Natto 納豆


I made natto from scratch!!!! AND IT WAS NOT THAT HARD!


So, what is natto? It’s a fermented soy bean dish commonly eaten in Japan, often for breakfast. Recently, it’s been getting some attention as a health food because it contains nattokinase, a natural blood thinner.

I’m 26, so I don’t have to worry about that! What I love about it is that it’s delicious, gentle on the stomach, low calorie, high protein, high fiber, and full of probiotics! And unlike other high fiber foods, since the probiotics have already broken down a lot of it, it shouldn’t make you too gassy (yeah, I know, gross, but this is important when planning what to eat for breakfast)!

If you’ve never tried it before, it’s REALLY funky smelling. Don’t worry! After you’ve had it a few times, all you’ll notice is a pleasant earthiness! I think the best comparison is getting used to blue cheeses.

For first-timers, I recommend dousing it in a ton of soy sauce and a small bit of spicy mustard.

I’ve always been intimidated by the idea of making natto, but there really is no need. Despite the long description below, the process is actually very simple: Cook beans, add natto, and keep warm until gooey.


One package store-bought natto

1/3 cup water (80 ml) (use bottled water if you have anything in your water that will kill probiotics)

2 cups (400 grams) (or as much as you want!) dried soy beans

Soak beans overnight or until doubled to tripled in size.

Steam or boil beans until they are soft and easily smashed between your fingers (or basically, a creamy texture you would enjoy eating).

With a pressure cooker, it takes 30 minutes to steam or boil them. Without a pressure cooker, expect them to boil for 6-7 hours. I don’t know how long it would take to steam them without a pressure cooker, estimates online say at least an hour. Steaming preserves more nutrients, but there’s no other reason to choose one method over the other. Remove beans from heat and strain.

Allow soy beans to cool until they are warm to the touch, but will not burn your mouth or fingers.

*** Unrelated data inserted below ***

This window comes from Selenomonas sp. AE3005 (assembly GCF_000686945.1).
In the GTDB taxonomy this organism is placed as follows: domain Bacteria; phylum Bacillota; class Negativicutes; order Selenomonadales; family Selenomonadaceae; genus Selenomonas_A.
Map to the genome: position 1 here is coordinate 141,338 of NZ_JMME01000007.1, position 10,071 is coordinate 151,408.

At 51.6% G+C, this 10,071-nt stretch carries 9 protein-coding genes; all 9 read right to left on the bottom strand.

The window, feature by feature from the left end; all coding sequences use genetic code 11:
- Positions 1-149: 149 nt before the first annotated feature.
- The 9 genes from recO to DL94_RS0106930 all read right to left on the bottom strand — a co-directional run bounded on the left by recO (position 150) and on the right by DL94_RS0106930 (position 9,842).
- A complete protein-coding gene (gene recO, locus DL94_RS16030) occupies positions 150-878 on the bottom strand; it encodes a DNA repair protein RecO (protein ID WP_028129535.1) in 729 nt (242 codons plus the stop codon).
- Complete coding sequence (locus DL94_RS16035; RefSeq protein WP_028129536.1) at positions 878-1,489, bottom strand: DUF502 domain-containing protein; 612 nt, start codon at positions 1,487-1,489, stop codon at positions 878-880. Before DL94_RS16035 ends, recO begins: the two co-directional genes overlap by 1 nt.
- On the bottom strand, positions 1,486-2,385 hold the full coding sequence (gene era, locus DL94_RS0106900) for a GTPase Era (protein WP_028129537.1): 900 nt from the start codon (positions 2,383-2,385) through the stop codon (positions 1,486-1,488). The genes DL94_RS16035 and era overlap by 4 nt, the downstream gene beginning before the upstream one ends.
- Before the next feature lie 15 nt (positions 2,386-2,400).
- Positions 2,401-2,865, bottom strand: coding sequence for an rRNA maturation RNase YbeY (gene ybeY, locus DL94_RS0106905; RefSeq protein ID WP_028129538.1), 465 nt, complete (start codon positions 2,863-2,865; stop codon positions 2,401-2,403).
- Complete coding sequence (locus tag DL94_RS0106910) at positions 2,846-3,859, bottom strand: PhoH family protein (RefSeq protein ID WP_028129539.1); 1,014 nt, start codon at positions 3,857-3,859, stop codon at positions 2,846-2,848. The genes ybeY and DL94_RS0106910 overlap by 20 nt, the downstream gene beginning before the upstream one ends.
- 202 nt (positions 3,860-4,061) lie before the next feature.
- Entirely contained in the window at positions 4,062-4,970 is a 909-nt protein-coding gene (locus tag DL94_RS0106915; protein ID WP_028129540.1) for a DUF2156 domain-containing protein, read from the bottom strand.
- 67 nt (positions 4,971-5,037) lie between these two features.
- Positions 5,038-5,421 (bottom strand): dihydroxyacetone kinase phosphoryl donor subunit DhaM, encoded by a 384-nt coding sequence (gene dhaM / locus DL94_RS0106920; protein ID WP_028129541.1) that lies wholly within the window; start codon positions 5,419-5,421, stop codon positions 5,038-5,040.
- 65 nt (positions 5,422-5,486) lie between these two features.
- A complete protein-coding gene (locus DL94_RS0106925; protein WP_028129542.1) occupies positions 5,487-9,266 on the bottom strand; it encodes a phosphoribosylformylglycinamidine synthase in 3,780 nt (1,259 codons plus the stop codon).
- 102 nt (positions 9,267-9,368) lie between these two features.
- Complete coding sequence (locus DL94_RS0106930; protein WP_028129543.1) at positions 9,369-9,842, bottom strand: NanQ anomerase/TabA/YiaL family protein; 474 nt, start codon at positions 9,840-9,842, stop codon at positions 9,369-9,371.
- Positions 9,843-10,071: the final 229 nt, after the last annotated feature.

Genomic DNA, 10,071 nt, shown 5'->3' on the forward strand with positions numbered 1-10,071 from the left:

Combine store-bought natto and water in a bowl.

It looks so gross, right?! This step allows you to spread the probiotics more effectively into the beans. And yes, I accidentally used more than 1/3 cup water…oops!

Leave the freshly cooked beans in the strainer, and pour the natto and water mixture over them. Mix it in, allowing the natto and the water to coat all the beans, and excess water to drain out the bottom of the strainer.

Put the beans in something without holes in the bottom (ie. Not a strainer!). And place plastic wrap directly on top of the beans. Poke a ton of holes in the plastic wrap with a toothpick (I did 20 for a large jar).

Cover with plastic wrap and poke the plastic wrap with a toothpick

Place the beans somewhere hot and humid for 20 hours. The temperature should ideally be between 37-40 degrees Celsius (98.6-104 Fahrenheit), but don’t stress too much over exact temperatures.

My rule of thumb is “crappy hot day” level of heat 🙂 Again, this should be warm to the touch, but not burning hot. This could be a turned off oven with a pan of boiling water inside it (replace the water periodically), a yogurt maker, or even outdoors if the weather is hot enough. If choosing the last option, make sure the beans are protected from direct sunlight by draping a towel over them.

Check the beans after 20 hours. When they are ready, they should have a light white coating.

White coating on fermented natto

When you stir the beans, gooey “strings” will come off of them. Taste to see if the flavor is strong enough for you. If not, allow to ferment longer until you like it. Store in the fridge or freezer for as long as you like 🙂

Natto becomes gooey and stringy when stirred.

Note: If you are using more than 2 cups of dried beans, expect it to take longer than 20 hours. This is because the starter has to “grow” itself through more of the beans. I started with a 1 kilo (2.2 lbs) bag of dried soy beans, and the same amount of starter (the store-bought natto). It took between 26-30 hours to get it as strong as I wanted. Less time will yield a milder, subtler natto.

To serve: Spoon a small portion of natto (1/4 cup or more) in a cup with spicy mustard and soy sauce or natto sauce. Stir it vigorously with chopsticks until it becomes foamy and stringy. Pour on top of freshly steamed rice and add kimchi, green onions, or any other desired toppings.

To make natto sauce: Combine 1 teaspoon soy sauce, pinch of dashi powder, pinch of brown sugar, 1/8 tsp apple cider vinegar.

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